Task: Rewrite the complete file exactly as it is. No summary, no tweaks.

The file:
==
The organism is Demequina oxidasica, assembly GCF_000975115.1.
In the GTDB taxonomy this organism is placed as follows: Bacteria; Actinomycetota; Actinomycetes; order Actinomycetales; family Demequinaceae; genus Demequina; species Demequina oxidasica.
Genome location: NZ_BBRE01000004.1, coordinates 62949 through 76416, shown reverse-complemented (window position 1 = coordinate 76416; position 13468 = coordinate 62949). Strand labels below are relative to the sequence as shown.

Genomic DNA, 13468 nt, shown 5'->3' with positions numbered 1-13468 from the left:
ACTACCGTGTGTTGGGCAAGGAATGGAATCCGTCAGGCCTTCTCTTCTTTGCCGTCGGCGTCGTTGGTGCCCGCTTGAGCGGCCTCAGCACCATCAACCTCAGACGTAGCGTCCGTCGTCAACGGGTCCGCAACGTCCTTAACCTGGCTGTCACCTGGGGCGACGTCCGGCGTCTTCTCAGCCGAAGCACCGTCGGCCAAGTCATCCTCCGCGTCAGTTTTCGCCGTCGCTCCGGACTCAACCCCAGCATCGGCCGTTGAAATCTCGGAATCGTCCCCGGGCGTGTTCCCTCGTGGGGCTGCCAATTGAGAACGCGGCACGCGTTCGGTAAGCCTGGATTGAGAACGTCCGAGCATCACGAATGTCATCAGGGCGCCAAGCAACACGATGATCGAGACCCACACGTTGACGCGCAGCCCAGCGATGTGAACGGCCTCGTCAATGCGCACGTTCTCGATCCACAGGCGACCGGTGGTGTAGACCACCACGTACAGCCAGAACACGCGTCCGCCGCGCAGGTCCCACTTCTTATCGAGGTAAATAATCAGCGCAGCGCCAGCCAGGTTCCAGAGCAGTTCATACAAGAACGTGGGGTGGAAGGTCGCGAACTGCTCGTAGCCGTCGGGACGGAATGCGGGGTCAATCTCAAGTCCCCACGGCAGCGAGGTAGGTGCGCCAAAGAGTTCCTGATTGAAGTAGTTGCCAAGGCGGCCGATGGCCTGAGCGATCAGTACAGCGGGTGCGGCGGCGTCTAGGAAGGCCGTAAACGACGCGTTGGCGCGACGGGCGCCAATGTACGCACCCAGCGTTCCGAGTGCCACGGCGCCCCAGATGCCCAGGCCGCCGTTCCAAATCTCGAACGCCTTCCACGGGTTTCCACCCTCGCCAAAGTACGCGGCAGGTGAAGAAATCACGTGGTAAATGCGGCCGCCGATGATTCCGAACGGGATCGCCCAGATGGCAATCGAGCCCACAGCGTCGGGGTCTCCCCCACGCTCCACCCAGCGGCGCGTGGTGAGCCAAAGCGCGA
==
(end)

The organism is Demequina oxidasica, assembly GCF_000975115.1.
In the GTDB taxonomy this organism is placed as follows: Bacteria; Actinomycetota; Actinomycetes; order Actinomycetales; family Demequinaceae; genus Demequina; species Demequina oxidasica.
Genome location: NZ_BBRE01000004.1, coordinates 62949 through 76416, shown reverse-complemented (window position 1 = coordinate 76416; position 13468 = coordinate 62949). Strand labels below are relative to the sequence as shown.

Genomic DNA, 13468 nt, shown 5'->3' with positions numbered 1-13468 from the left:
ACTACCGTGTGTTGGGCAAGGAATGGAATCCGTCAGGCCTTCTCTTCTTTGCCGTCGGCGTCGTTGGTGCCCGCTTGAGCGGCCTCAGCACCATCAACCTCAGACGTAGCGTCCGTCGTCAACGGGTCCGCAACGTCCTTAACCTGGCTGTCACCTGGGGCGACGTCCGGCGTCTTCTCAGCCGAAGCACCGTCGGCCAAGTCATCCTCCGCGTCAGTTTTCGCCGTCGCTCCGGACTCAACCCCAGCATCGGCCGTTGAAATCTCGGAATCGTCCCCGGGCGTGTTCCCTCGTGGGGCTGCCAATTGAGAACGCGGCACGCGTTCGGTAAGCCTGGATTGAGAACGTCCGAGCATCACGAATGTCATCAGGGCGCCAAGCAACACGATGATCGAGACCCACACGTTGACGCGCAGCCCAGCGATGTGAACGGCCTCGTCAATGCGCACGTTCTCGATCCACAGGCGACCGGTGGTGTAGACCACCACGTACAGCCAGAACACGCGTCCGCCGCGCAGGTCCCACTTCTTATCGAGGTAAATAATCAGCGCAGCGCCAGCCAGGTTCCAGAGCAGTTCATACAAGAACGTGGGGTGGAAGGTCGCGAACTGCTCGTAGCCGTCGGGACGGAATGCGGGGTCAATCTCAAGTCCCCACGGCAGCGAGGTAGGTGCGCCAAAGAGTTCCTGATTGAAGTAGTTGCCAAGGCGGCCGATGGCCTGAGCGATCAGTACAGCGGGTGCGGCGGCGTCTAGGAAGGCCGTAAACGACGCGTTGGCGCGACGGGCGCCAATGTACGCACCCAGCGTTCCGAGTGCCACGGCGCCCCAGATGCCCAGGCCGCCGTTCCAAATCTCGAACGCCTTCCACGGGTTTCCACCCTCGCCAAAGTACGCGGCAGGTGAAGAAATCACGTGGTAAATGCGGCCGCCGATGATTCCGAACGGGATCGCCCAGATGGCAATCGAGCCCACAGCGTCGGGGTCTCCCCCACGCTCCACCCAGCGGCGCGTGGTGAGCCAAAGCGCGA